Are salal berries poisonous?
A short distance can make a big difference in taste. It amazes me to hear how many people think salal berries are inedible or even poisonous. Admittedly, they are not quite as delicious as thimbleberries, huckleberries, and other Northwest favorites, but they are readily available and have good flavor.
Are salal berries OK to eat?
Its dark blue “berries” and young leaves are both edible and are efficient appetite suppressants, both with a unique flavor.
When should I prune salal?
If necessary, prune the plant in spring to restore the desired shape, or to remove dead or damaged growth.
What are salal berries used for?
Sore throats, sinus infections, allergies, GI flare ups from food sensitivity, diarrhea and bleeding ulcers. Salal is a specific for the urinary tract, during or following a UTI infection or cystitis by reducing inflammation of the bladder when pain is present after urination.
What are salal berries good for?
Salal berries are high in antioxidant capacity, which correlated strongly with proanthocyanidin concentrations over berry development. Our data suggest that consumption of these berries could have positive health benefits.
Can you smoke salal leaves?
It has strong narcotic properties and makes the smoker drunk. This plant is also smoked as medicine. It is also smoked in some of the religious ceremonies. The leaves of the salal plant and the inner bark of the dogwood tree are also dried and used in lieu of kinnikinick.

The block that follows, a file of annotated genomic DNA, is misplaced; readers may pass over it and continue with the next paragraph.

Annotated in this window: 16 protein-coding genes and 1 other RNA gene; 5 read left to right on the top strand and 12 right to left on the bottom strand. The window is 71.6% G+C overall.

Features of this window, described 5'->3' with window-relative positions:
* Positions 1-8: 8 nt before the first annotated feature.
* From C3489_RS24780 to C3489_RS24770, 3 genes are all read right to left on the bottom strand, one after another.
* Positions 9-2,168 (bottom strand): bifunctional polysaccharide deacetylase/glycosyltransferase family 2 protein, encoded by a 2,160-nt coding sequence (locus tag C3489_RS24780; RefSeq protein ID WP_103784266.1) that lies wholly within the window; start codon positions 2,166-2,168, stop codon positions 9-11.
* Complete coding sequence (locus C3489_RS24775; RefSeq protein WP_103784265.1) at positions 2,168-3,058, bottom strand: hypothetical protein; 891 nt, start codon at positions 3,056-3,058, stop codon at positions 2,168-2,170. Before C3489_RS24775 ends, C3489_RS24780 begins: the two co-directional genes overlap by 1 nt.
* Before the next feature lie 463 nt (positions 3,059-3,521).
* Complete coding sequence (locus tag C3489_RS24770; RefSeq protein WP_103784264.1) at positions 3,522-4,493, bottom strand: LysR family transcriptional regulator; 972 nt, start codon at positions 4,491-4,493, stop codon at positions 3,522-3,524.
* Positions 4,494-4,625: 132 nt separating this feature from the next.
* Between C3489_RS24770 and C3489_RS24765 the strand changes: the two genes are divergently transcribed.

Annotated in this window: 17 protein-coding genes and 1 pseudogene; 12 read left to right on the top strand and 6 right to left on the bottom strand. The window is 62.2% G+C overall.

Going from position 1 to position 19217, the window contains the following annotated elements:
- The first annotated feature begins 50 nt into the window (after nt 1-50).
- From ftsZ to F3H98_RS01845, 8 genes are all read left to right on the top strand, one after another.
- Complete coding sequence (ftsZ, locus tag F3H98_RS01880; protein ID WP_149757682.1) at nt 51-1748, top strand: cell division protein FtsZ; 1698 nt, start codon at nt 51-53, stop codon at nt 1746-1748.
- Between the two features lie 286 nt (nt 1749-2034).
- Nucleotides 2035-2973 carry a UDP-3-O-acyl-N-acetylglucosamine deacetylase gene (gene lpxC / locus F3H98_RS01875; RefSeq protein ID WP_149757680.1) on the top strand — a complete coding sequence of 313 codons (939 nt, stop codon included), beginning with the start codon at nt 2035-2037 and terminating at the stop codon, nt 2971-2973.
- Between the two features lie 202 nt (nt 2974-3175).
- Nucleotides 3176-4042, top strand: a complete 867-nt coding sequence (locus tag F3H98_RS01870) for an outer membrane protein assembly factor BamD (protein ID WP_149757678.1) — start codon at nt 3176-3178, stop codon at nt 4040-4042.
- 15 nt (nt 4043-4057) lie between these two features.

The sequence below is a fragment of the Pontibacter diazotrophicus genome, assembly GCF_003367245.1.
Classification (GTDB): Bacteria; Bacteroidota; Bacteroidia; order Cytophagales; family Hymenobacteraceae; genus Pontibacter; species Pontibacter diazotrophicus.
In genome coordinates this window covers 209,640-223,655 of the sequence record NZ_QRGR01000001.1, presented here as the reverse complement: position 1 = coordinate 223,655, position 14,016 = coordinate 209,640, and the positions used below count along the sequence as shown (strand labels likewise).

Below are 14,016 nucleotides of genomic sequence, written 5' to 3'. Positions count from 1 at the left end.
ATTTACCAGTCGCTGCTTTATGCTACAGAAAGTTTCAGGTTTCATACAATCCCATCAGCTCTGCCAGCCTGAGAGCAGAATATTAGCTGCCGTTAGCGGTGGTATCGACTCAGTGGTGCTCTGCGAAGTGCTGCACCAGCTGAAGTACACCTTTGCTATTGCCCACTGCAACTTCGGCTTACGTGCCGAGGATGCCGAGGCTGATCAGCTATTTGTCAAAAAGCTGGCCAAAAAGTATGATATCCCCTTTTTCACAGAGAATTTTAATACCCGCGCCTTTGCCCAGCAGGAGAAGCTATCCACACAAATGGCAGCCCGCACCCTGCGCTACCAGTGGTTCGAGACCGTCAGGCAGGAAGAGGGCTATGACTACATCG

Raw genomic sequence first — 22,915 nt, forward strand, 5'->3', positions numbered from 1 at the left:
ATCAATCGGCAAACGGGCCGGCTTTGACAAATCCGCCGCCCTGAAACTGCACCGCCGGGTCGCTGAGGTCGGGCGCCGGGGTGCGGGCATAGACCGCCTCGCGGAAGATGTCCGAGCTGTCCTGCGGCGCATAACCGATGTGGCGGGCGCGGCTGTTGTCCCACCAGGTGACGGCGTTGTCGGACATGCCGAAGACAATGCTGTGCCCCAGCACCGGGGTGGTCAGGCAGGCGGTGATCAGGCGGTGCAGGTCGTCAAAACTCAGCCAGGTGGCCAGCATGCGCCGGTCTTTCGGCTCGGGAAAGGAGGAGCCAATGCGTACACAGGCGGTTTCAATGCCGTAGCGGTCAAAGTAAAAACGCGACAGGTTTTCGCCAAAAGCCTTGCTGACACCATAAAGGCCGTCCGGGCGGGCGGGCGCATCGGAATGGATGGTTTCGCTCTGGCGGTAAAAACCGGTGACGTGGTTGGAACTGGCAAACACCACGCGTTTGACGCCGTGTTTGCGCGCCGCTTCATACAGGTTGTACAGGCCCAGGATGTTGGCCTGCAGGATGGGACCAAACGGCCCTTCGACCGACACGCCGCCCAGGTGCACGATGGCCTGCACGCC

Can you cut back salal?
Salal (Gaultheria shallon) is hardy in USDA zones 5-9. Normally, the only pruning that Salal needs is to remove dead wood or to cut back an overgrown plant in the spring. Apply a mulch of compost or peat moss each spring to help preserve moisture.
How do you fertilize salal?
Provide salal bushes with nitrogen-rich fertilizer each spring, or any time leaves seem to lose color or glossiness. Use 3 pounds of blood meal for every 100 square feet of the salal patch. Set the blood meal in rings several feet away from each plant, or in bands along the front of each row of bushes.